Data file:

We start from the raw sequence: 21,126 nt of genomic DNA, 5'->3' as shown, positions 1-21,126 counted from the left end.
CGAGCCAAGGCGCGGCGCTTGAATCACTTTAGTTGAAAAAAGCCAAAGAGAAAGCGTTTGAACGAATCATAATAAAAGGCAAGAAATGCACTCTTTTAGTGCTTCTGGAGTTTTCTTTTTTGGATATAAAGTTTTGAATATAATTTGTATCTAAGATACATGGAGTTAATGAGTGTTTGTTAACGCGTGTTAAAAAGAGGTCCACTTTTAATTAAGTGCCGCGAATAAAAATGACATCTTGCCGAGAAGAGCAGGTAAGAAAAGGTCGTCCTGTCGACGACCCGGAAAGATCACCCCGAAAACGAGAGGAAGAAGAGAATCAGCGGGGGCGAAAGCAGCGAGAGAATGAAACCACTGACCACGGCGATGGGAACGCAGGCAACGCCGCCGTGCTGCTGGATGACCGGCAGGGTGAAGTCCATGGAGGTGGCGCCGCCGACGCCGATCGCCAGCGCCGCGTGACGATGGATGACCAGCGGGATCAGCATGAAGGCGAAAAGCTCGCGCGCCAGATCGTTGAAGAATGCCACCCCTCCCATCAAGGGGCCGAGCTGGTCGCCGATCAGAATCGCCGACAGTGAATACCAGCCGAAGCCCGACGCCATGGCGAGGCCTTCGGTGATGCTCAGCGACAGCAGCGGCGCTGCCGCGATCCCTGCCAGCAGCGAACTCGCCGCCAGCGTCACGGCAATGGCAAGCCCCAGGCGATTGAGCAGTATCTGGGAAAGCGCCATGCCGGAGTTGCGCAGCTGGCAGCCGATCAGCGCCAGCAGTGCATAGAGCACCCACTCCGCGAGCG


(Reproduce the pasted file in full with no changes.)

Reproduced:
We start from the raw sequence: 21,126 nt of genomic DNA, 5'->3' as shown, positions 1-21,126 counted from the left end.
CGAGCCAAGGCGCGGCGCTTGAATCACTTTAGTTGAAAAAAGCCAAAGAGAAAGCGTTTGAACGAATCATAATAAAAGGCAAGAAATGCACTCTTTTAGTGCTTCTGGAGTTTTCTTTTTTGGATATAAAGTTTTGAATATAATTTGTATCTAAGATACATGGAGTTAATGAGTGTTTGTTAACGCGTGTTAAAAAGAGGTCCACTTTTAATTAAGTGCCGCGAATAAAAATGACATCTTGCCGAGAAGAGCAGGTAAGAAAAGGTCGTCCTGTCGACGACCCGGAAAGATCACCCCGAAAACGAGAGGAAGAAGAGAATCAGCGGGGGCGAAAGCAGCGAGAGAATGAAACCACTGACCACGGCGATGGGAACGCAGGCAACGCCGCCGTGCTGCTGGATGACCGGCAGGGTGAAGTCCATGGAGGTGGCGCCGCCGACGCCGATCGCCAGCGCCGCGTGACGATGGATGACCAGCGGGATCAGCATGAAGGCGAAAAGCTCGCGCGCCAGATCGTTGAAGAATGCCACCCCTCCCATCAAGGGGCCGAGCTGGTCGCCGATCAGAATCGCCGACAGTGAATACCAGCCGAAGCCCGACGCCATGGCGAGGCCTTCGGTGATGCTCAGCGACAGCAGCGGCGCTGCCGCGATCCCTGCCAGCAGCGAACTCGCCGCCAGCGTCACGGCAATGGCAAGCCCCAGGCGATTGAGCAGTATCTGGGAAAGCGCCATGCCGGAGTTGCGCAGCTGGCAGCCGATCAGCGCCAGCAGTGCATAGAGCACCCACTCCGCGAGCG